Labor unions in this country are struggling. Union membership as a percentage of the overall workforce remains flat and the prospects for growth of their ranks remain bleak. Unions are sorely in need of new untapped markets from which to fatten their treasuries.
So, the recent announcement that the United Steelworkers are seeking to unionize Northwestern University football players shouldn’t come as a surprise. There are 66,000 Division I football players in Division I of the NCAA. That’s a great new market for organized labor to tap for new dues revenue. It’s an opportunity that has unions licking their chops.
NCAA basketball players may be another target of union organizing, but they are a much smaller target. There are approximately 900 NCAA basketball teams, each with only 12-13 players, so unions would be chasing only about 10,000 potential dues payers. But, given their stagnant membership it’s more than likely that union organizers will be moving from the gridiron to the hardwood shortly (if they haven’t already).
The motivation for these aggressive union organizing efforts is quite obvious. While the nation’s union membership held steady at 11.3% last year, losses among state and government workers reveal an ominous downward trend for organized labor.
Unions added about 282,000 new members in the private sector as the economy improved. But that was partially offset by the loss of 118,000 members in the public sector, as state and local governments continued to face financial pressure from shrinking budgets. So, all in all the outlook for unions is grim.
But, the task of unionizing college athletes will be a daunting one. The threshold question will be whether players are “student-athletes,” as the NCAA has steadfastly insisted, or are in reality college and university employees whose right to unionize is protected by the federal law. That issue will initially be determined after a full hearing by an Administrative Law Judge of the National Labor Relations Board.
The ALJ’s decision can be appealed to the full NLRB in Washington and then to a federal court of appeals. From there the case could be heard by the U.S. Supreme Court, but only if the court agrees to hear the case. No matter which way the ALJ initially decides the issue, appeals are likely.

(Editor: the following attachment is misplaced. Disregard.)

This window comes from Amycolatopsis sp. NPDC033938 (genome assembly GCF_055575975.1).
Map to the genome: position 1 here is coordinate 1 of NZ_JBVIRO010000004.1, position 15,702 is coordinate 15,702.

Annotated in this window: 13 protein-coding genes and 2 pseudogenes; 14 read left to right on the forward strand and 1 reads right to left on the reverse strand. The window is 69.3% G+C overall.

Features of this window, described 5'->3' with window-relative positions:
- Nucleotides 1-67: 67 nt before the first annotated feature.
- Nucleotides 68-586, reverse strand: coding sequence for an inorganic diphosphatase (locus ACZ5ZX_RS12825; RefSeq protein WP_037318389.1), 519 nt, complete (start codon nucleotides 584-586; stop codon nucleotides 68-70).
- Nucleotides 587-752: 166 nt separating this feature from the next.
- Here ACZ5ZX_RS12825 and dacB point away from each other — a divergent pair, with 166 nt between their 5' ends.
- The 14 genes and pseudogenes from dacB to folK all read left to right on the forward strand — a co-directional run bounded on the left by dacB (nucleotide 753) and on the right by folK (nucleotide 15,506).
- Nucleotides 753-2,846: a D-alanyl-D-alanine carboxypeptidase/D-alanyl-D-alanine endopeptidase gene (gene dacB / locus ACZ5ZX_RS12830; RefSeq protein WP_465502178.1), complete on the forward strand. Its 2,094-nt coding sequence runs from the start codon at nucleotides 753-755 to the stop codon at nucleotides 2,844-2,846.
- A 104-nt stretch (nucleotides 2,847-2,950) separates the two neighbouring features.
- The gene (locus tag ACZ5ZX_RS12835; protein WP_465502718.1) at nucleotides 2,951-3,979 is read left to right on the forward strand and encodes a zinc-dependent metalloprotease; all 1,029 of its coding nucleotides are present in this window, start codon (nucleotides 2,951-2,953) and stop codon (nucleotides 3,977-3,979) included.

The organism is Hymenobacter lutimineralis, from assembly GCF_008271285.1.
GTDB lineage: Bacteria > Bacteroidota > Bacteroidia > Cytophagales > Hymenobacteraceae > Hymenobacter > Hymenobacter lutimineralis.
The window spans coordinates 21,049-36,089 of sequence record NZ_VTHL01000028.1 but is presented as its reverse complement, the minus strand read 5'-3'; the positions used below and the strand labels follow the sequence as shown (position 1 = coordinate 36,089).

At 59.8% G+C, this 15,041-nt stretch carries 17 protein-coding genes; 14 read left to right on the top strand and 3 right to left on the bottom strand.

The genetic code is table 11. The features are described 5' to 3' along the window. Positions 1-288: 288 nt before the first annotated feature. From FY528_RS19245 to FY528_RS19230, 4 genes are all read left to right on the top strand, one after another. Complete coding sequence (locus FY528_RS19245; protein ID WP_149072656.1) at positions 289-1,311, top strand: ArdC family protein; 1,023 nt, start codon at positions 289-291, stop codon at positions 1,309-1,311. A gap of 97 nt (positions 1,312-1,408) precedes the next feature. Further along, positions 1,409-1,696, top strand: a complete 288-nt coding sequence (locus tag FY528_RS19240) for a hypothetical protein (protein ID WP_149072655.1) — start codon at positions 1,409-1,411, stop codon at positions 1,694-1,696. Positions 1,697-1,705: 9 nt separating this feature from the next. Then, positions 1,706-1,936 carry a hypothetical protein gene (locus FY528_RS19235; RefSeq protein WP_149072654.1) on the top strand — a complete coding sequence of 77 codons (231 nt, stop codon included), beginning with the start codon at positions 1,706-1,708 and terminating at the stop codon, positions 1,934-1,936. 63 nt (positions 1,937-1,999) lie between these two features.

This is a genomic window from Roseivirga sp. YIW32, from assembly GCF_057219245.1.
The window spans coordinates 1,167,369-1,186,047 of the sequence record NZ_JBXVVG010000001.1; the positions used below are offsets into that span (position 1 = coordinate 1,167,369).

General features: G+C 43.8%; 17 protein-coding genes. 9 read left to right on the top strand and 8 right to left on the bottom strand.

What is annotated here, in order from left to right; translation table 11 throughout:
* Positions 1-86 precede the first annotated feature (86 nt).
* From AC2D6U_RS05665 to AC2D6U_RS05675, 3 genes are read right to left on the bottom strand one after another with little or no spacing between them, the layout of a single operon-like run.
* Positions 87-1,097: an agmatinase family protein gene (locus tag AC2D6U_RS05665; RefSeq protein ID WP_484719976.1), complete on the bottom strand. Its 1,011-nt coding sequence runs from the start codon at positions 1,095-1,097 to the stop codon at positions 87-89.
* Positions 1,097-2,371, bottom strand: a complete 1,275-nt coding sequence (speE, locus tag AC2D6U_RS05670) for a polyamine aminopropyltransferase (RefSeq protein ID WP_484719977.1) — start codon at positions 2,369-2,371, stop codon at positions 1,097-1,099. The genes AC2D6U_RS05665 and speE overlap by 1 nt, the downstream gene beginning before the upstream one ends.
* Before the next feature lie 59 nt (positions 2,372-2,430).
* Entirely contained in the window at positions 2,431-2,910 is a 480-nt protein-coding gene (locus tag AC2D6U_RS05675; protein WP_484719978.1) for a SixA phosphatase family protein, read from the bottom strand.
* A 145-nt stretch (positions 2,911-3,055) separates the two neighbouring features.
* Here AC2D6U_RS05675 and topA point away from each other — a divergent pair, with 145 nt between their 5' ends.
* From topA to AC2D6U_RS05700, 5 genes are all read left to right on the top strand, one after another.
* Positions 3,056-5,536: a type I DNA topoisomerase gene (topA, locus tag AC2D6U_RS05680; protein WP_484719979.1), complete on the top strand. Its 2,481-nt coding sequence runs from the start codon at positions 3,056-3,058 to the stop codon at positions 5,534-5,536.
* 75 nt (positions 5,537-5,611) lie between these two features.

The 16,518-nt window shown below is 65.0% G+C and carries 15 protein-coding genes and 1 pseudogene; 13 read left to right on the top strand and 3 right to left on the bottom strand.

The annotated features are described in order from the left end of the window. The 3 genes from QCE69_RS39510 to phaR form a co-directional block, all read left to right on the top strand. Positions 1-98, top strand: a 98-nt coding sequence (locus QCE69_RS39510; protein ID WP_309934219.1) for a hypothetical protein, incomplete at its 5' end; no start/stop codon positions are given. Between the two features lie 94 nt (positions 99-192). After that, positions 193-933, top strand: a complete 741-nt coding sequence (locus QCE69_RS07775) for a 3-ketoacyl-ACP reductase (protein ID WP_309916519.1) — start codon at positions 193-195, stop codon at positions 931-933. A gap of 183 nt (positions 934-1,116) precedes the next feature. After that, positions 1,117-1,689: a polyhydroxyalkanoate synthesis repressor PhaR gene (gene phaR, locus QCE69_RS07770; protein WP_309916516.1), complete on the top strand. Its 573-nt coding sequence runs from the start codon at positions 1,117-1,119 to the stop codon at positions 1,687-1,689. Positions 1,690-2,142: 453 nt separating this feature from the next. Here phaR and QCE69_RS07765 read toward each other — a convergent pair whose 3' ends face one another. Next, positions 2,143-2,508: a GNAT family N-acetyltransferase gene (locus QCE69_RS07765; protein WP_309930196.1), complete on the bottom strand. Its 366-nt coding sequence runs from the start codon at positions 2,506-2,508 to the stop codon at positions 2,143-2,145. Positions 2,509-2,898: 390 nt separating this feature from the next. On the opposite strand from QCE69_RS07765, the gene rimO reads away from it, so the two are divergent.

The “student or employee” issue has been confronted elsewhere in the university setting. In the leading case in the area, the NLRB ruled that so-called “graduate assistants” (teaching and research assistants) at Brown University could not unionize because they were not employees, but primarily students. That decision will play a major role in determining the status of Northwestern football players and whether they are employees covered by federal labor laws or primarily students who are not permitted to unionize.
Of course, if these college and university athletes are in fact employees, they will be entitled to the protections afforded by numerous other state and federal statutes. They will be entitled to worker compensation for job-related injuries, they will be protected by the workplace health and safety provisions of OSHA, and they will be protected from job discrimination under the provisions of Title VII of the Civil Rights Act of 1964, to name just three.
So, the stakes in this effort to unionize Northwestern football players are high. The NCAA and all other Division I universities will be following the case closely. Unions have a huge stake in the case as well, as the prospects for unionizing tens of thousands of other football and basketball players hang in the balance.
It will be interesting to see what kind financial and public relations support the NFL and NBA Players Associations might invest in the Northwestern organizing effort in the interests of “union brotherhood and solidarity.” Moreover, given the enormous stakes involved on all sides, the Steelworkers union may enjoy enthusiastic backing and robust financial support from the vast treasury of the AFL-CIO.
Stay tuned. This landmark battle is going to take some time, as it plays out before the NLRB, in the federal courts, and in the court of public opinion.
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